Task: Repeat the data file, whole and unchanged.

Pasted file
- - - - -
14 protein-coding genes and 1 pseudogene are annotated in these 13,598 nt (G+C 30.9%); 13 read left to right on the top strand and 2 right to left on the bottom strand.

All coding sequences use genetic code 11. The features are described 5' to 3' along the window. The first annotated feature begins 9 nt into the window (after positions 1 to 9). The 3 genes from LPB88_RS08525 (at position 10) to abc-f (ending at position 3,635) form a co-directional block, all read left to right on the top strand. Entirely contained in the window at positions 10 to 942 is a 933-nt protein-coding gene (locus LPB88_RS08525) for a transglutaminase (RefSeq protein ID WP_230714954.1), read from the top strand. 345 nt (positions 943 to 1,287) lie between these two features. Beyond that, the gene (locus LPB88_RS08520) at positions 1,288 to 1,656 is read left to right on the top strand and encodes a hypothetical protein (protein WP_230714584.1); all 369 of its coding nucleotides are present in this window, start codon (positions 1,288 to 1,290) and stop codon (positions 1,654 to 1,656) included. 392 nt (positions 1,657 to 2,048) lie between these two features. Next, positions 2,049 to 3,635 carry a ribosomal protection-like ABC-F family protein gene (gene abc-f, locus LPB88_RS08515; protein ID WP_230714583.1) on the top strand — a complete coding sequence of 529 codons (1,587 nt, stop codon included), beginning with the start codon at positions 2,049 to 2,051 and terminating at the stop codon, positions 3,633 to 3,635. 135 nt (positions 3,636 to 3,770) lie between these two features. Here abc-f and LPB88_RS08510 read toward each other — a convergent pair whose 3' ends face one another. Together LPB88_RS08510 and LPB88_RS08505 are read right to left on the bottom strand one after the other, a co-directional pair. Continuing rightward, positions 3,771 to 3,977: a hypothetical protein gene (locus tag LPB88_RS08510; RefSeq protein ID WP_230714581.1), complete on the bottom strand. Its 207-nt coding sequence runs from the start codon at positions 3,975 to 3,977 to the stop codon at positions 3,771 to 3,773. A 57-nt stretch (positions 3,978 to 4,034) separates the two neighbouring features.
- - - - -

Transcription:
14 protein-coding genes and 1 pseudogene are annotated in these 13,598 nt (G+C 30.9%); 13 read left to right on the top strand and 2 right to left on the bottom strand.

All coding sequences use genetic code 11. The features are described 5' to 3' along the window. The first annotated feature begins 9 nt into the window (after positions 1 to 9). The 3 genes from LPB88_RS08525 (at position 10) to abc-f (ending at position 3,635) form a co-directional block, all read left to right on the top strand. Entirely contained in the window at positions 10 to 942 is a 933-nt protein-coding gene (locus LPB88_RS08525) for a transglutaminase (RefSeq protein ID WP_230714954.1), read from the top strand. 345 nt (positions 943 to 1,287) lie between these two features. Beyond that, the gene (locus LPB88_RS08520) at positions 1,288 to 1,656 is read left to right on the top strand and encodes a hypothetical protein (protein WP_230714584.1); all 369 of its coding nucleotides are present in this window, start codon (positions 1,288 to 1,290) and stop codon (positions 1,654 to 1,656) included. 392 nt (positions 1,657 to 2,048) lie between these two features. Next, positions 2,049 to 3,635 carry a ribosomal protection-like ABC-F family protein gene (gene abc-f, locus LPB88_RS08515; protein ID WP_230714583.1) on the top strand — a complete coding sequence of 529 codons (1,587 nt, stop codon included), beginning with the start codon at positions 2,049 to 2,051 and terminating at the stop codon, positions 3,633 to 3,635. 135 nt (positions 3,636 to 3,770) lie between these two features. Here abc-f and LPB88_RS08510 read toward each other — a convergent pair whose 3' ends face one another. Together LPB88_RS08510 and LPB88_RS08505 are read right to left on the bottom strand one after the other, a co-directional pair. Continuing rightward, positions 3,771 to 3,977: a hypothetical protein gene (locus tag LPB88_RS08510; RefSeq protein ID WP_230714581.1), complete on the bottom strand. Its 207-nt coding sequence runs from the start codon at positions 3,975 to 3,977 to the stop codon at positions 3,771 to 3,773. A 57-nt stretch (positions 3,978 to 4,034) separates the two neighbouring features.